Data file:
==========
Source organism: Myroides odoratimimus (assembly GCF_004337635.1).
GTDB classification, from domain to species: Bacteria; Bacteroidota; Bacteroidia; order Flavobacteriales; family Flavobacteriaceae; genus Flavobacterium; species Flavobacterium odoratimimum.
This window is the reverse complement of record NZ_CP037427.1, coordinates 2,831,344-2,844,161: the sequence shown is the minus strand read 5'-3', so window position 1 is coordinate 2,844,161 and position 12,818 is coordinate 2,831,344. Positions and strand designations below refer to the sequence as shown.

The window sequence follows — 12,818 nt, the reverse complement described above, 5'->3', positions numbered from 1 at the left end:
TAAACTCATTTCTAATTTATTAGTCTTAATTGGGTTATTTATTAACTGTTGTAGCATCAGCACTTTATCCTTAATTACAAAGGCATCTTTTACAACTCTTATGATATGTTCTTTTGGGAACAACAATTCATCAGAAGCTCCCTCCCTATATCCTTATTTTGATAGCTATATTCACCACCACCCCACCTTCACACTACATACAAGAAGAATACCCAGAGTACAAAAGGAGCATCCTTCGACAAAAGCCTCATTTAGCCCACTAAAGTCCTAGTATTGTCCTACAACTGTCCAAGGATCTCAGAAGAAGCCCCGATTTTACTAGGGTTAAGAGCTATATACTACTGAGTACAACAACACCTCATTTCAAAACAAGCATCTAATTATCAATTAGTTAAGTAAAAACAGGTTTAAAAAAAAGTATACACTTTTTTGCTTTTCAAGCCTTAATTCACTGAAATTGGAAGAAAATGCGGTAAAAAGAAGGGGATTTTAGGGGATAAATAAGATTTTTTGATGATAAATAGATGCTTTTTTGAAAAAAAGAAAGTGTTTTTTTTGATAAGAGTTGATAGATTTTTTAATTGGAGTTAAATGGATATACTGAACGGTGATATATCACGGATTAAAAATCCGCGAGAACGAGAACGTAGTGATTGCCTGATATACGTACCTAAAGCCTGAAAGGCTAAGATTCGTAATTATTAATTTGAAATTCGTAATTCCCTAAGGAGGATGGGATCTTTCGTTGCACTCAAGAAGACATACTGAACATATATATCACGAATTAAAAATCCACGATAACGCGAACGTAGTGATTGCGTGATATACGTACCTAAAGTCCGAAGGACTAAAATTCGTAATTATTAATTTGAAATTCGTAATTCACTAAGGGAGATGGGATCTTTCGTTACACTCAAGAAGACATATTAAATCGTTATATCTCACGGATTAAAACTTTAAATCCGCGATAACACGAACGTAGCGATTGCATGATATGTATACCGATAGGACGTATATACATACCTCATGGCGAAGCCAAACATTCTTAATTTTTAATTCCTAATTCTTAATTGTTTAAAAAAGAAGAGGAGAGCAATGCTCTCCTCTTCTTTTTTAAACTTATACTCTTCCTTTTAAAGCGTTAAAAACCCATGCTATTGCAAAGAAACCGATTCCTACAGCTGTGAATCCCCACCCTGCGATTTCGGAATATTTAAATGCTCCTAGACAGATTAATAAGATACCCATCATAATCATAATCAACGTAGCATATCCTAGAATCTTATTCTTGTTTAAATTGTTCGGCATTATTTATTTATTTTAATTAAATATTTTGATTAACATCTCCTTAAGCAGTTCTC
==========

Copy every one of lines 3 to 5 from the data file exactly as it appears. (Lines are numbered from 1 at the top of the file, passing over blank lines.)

This window is the reverse complement of record NZ_CP037427.1, coordinates 2,831,344-2,844,161: the sequence shown is the minus strand read 5'-3', so window position 1 is coordinate 2,844,161 and position 12,818 is coordinate 2,831,344. Positions and strand designations below refer to the sequence as shown.

The window sequence follows — 12,818 nt, the reverse complement described above, 5'->3', positions numbered from 1 at the left end:
TAAACTCATTTCTAATTTATTAGTCTTAATTGGGTTATTTATTAACTGTTGTAGCATCAGCACTTTATCCTTAATTACAAAGGCATCTTTTACAACTCTTATGATATGTTCTTTTGGGAACAACAATTCATCAGAAGCTCCCTCCCTATATCCTTATTTTGATAGCTATATTCACCACCACCCCACCTTCACACTACATACAAGAAGAATACCCAGAGTACAAAAGGAGCATCCTTCGACAAAAGCCTCATTTAGCCCACTAAAGTCCTAGTATTGTCCTACAACTGTCCAAGGATCTCAGAAGAAGCCCCGATTTTACTAGGGTTAAGAGCTATATACTACTGAGTACAACAACACCTCATTTCAAAACAAGCATCTAATTATCAATTAGTTAAGTAAAAACAGGTTTAAAAAAAAGTATACACTTTTTTGCTTTTCAAGCCTTAATTCACTGAAATTGGAAGAAAATGCGGTAAAAAGAAGGGGATTTTAGGGGATAAATAAGATTTTTTGATGATAAATAGATGCTTTTTTGAAAAAAAGAAAGTGTTTTTTTTGATAAGAGTTGATAGATTTTTTAATTGGAGTTAAATGGATATACTGAACGGTGATATATCACGGATTAAAAATCCGCGAGAACGAGAACGTAGTGATTGCCTGATATACGTACCTAAAGCCTGAAAGGCTAAGATTCGTAATTATTAATTTGAAATTCGTAATTCCCTAAGGAGGATGGGATCTTTCGTTGCACTCAAGAAGACATACTGAACATATATATCACGAATTAAAAATCCACGATAACGCGAACGTAGTGATTGCGTGATATACGTACCTAAAGTCCGAAGGACTAAAATTCGTAATTATTAATTTGAAATTCGTAATTCACTAAGGGAGATGGGATCTTTCGTTACACTCAAGAAGACATATTAAATCGTTATATCTCACGGATTAAAACTTTAAATCCGCGATAACACGAACGTAGCGATTGCATGATATGTATACCGATAGGACGTATATACATACCTCATGGCGAAGCCAAACATTCTTAATTTTTAATTCCTAATTCTTAATTGTTTAAAAAAGAAGAGGAGAGCAATGCTCTCCTCTTCTTTTTTAAACTTATACTCTTCCTTTTAAAGCGTTAAAAACCCATGCTATTGCAAAGAAACCGATTCCTACAGCTGTGAATCCCCACCCTGCGATTTCGGAATATTTAAATGCTCCTAGACAGATTAATAAGATACCCATCATAATCATAATCAACGTAGCATATCCTAGAATCTTATTCTTGTTTAAATTGTTCGGCATTATTTATTTATTTTAATTAAATATTTTGATTAACATCTCCTTAAGCAGTTCTC